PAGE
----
Windows 11 received a major graphical overhaul for File Explorer, the taskbar, Start, and more. However, it does come with the same old screensavers as Windows Vista, including some dating back to Windows 3.0. Why aren’t screen savers getting more attention?
Old but still necessary in Windows
Screensavers originated in the era of CRT monitors when a static image on a CRT could create a burn-in effect. This burning effect will permanently leave a residual image on your screen. These days, most people use LCD panels with their Windows PCs, and screen savers are mostly outdated.
However, Windows 11 still relies on screensavers to automatically lock your PC after a certain period of time. Also, some people still use it to display messages on their screens, a photo slideshow, or just add a personal touch to their devices. Why not give them a little update in the new OS?
Same old Windows Vista screensavers
As of October 2021, Windows 11 includes six screensavers by default, all shipped with Windows as far back as Windows Vista in 2007. In fact, one of the screensavers, Mystify, originated in the first version of Windows to include screensavers, Windows 3.0 Provided with multimedia extensions in 1991. Here is the complete list of default screen savers in Windows 11:
- 3D text: You write words that appear animated on your screen in 3D.
- Empty: black screen with nothing on it.
- bubbles: Bounce colored bubbles on your desktop.
- mystery: Bounce colored lines on a black screen.
- Pictures: This displays a slideshow of images from a folder on your screen.
- tapes: Multicolored lines are spinning on a black screen.
It will be interesting to see some new screensavers in Windows 11 that can take advantage of modern graphics processors. Or maybe new versions of Windows classics like Starfield Simulation and 3D Maze. Remember those?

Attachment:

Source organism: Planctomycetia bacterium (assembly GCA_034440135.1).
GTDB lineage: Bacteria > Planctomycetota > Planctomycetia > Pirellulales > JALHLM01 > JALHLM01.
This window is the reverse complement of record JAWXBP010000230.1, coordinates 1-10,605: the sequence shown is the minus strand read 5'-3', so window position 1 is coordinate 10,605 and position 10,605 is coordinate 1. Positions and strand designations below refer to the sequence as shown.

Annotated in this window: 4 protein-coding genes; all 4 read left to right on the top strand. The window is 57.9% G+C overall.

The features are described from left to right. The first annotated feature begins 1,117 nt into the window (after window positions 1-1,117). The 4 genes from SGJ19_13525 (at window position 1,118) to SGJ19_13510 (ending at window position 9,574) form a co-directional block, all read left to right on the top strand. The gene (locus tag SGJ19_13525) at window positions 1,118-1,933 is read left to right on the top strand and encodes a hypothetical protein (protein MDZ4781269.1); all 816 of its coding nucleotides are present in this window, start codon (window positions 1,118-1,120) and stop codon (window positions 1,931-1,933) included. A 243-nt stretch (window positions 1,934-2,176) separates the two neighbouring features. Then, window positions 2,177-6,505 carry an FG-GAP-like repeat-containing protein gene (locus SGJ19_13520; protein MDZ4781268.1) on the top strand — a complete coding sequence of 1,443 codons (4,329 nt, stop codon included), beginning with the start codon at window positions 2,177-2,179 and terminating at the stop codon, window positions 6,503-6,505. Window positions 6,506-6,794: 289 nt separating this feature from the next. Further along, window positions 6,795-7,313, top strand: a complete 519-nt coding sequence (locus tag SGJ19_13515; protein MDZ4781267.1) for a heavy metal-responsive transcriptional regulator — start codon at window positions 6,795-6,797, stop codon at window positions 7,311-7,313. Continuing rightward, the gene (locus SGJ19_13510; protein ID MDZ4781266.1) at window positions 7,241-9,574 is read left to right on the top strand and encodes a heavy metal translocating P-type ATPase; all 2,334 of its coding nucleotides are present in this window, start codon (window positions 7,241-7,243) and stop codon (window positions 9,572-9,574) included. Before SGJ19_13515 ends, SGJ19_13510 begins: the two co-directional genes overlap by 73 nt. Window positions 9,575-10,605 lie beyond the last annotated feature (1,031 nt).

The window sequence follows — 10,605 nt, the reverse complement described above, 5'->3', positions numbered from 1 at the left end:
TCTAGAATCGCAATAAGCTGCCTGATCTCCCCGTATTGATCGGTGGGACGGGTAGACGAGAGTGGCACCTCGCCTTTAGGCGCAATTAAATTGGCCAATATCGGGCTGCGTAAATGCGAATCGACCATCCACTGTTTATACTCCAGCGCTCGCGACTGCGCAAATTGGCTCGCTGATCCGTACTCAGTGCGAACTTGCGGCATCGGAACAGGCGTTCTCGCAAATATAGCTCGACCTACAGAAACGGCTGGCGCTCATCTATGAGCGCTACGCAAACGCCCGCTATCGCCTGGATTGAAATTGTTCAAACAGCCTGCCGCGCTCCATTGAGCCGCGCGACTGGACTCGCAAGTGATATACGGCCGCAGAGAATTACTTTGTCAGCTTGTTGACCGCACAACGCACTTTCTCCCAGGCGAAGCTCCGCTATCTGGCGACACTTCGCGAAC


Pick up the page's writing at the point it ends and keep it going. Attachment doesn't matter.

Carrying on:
If you’re feeling nostalgic, the Internet Archive hosts a ZIP file that includes 10 classic screensavers from the Windows 98 and XP era that will continue to work in Windows 11. To install them, download the file, unzip it, and copy all the files. .SCR files to C:WindowsSystem32. You will need administrator access to copy files to this folder.
But wait – how do I set the screensaver, anyway?
In Windows 11, Microsoft buried the screensaver options. It’s still there as a classic Control Panel window that you can find by searching for “screensaver” in the Start menu. In the results, click on “Change screen saver.” Or you can look in the Settings app or the Control Panel itself.
When the Screensaver Settings window opens, use the dropdown menu to select a screen saver. You can preview each one using the button “preview.
When you find the one you like, set the time in minutes using the Wait box, then click OK. When the time is up, you will see the screensaver running. It feels warm and fuzzy, just like the old days. Now let’s hope Microsoft adds some new screensavers in the future, because it’s full of fun.